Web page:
The walking simulator genre has given birth to a number of big names. Firewatch, The Stanley Parable, Gone Home and, of course, What Remains of Edith Finch have all lead their development teams to become highly respected. The Dead Tree of Ranchiuna stands next to these titles, and while there’s not much hype for the game, it certainly deserves your interest.
All of the titles mentioned above have interesting ways to tell their stories. The Dead Tree of Ranchiuna is no different.
The game begins without instruction. Playing in first-person (though third-person is also an option), you are not told how to walk, run or look around. As you move, dialogue occurs offering exposition of your character. This sets the scene perfectly for a game that doesn’t believe in handholding; you’ll never be told what to do or how to do it. There are no checkpoint markers or destination icons. In fact, there are no mission objectives. All there is, is you and the few feet of terrain in front of you.
Within that lies the journey. The game is centred around the idea of progressing through a story by progressing through the landscape. You have a starting point and an end, but it’s the path you take between that is important. Along the way you’ll receive insight into the unfolding story through ghostly figures, and the greatest challenge you’ll face is that of finding your way.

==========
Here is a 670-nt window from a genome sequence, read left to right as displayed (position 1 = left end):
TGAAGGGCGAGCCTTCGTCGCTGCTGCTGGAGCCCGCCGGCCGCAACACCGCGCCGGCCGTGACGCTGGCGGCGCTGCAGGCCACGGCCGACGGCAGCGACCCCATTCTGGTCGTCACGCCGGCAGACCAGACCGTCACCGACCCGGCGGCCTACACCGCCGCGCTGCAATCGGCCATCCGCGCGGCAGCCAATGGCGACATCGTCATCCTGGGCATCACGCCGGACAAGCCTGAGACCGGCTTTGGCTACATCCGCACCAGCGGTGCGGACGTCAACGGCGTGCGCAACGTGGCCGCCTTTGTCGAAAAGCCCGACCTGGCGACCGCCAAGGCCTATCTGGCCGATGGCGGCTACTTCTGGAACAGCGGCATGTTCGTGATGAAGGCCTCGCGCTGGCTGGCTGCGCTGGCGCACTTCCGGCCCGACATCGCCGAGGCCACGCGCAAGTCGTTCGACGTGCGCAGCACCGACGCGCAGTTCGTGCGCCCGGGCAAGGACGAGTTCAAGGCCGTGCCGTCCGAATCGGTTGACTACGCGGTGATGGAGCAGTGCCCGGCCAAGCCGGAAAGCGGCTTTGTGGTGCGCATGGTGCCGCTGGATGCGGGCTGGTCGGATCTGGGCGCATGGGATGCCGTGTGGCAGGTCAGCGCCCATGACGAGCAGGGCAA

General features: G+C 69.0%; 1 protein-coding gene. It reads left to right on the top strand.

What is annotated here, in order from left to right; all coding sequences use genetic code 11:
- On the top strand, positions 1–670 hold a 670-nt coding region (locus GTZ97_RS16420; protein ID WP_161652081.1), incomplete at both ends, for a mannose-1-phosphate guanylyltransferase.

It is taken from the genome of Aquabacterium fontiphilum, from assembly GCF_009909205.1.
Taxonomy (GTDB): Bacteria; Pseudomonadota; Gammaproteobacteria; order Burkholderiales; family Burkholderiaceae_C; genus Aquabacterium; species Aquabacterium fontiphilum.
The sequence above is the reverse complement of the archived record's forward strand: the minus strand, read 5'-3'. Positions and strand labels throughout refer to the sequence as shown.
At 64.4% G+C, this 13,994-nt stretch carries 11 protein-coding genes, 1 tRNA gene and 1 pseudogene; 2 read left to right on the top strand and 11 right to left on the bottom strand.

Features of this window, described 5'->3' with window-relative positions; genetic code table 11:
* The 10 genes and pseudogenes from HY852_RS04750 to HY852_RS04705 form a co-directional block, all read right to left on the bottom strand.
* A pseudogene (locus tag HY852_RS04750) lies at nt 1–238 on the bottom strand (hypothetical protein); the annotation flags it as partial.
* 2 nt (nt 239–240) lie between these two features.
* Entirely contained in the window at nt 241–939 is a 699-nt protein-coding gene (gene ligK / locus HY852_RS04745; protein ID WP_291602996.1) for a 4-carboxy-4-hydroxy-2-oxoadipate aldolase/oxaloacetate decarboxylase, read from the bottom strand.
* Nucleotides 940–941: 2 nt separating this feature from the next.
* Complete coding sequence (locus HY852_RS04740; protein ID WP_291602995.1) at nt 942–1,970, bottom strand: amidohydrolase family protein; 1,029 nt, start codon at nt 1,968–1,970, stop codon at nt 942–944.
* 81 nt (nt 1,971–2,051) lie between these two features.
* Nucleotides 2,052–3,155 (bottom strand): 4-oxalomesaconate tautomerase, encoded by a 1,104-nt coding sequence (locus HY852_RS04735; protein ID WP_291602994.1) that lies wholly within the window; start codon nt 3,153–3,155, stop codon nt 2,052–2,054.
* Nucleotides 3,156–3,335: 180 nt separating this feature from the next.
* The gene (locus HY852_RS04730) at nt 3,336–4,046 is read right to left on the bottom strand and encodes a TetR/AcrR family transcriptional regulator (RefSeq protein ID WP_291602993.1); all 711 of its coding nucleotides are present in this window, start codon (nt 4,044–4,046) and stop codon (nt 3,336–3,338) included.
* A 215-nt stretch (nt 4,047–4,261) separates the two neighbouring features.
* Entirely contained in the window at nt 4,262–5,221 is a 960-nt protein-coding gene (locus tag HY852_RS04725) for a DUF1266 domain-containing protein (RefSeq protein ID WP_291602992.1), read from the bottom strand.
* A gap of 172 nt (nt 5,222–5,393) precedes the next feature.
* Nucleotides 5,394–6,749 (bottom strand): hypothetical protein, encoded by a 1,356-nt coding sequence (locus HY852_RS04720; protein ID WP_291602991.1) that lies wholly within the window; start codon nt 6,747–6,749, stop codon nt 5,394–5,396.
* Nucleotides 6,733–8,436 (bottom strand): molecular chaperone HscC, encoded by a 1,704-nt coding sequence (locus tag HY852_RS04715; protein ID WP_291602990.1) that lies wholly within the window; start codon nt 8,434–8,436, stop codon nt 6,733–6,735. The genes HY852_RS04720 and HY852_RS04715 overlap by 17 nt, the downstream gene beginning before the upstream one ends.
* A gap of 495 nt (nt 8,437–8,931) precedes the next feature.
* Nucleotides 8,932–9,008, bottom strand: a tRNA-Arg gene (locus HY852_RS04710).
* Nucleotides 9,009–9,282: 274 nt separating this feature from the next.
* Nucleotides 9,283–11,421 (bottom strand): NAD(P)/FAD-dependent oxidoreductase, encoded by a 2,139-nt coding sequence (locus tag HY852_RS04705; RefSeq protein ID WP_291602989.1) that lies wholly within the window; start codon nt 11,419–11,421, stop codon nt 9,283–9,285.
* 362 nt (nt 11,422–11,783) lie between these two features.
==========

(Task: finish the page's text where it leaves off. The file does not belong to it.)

This goes hand-in-hand with the game’s puzzles, of which there are but a few. And very simplistic at that. A few switches need to be flicked, a box opened to find a key, a branch pushed to make a path. These and one very oddly placed leap of faith are all you will encounter. The Dead Tree of Ranchiuna is a game that’s meant to be played from start-to-finish. It’s not a game that’s trying to trip you up or put dexterity hurdles in your way.
The visual quality of The Dead Tree of Ranchiuna is highly commendable. The varied environments and different vistas in the game are frequently a wonder to behold. Some unfortunate issues, such as texture pop-in, do occur and slightly mar the experience. But on the whole the game is never less than pleasant to look at.
The Dead Tree of Ranchiuna is an interesting addition to a genre that already has a number of stars. There’s no denying it will struggle against the biggest hitters, but for fans a new addition is certainly welcome. The short span of the game won’t bother genre aficionados – and indeed, will undoubtedly please Achievement/Trophy hunters with an easy 100% completion – and the interesting delivery of its story through environments will certainly result in a peaceful evening’s entertainment.
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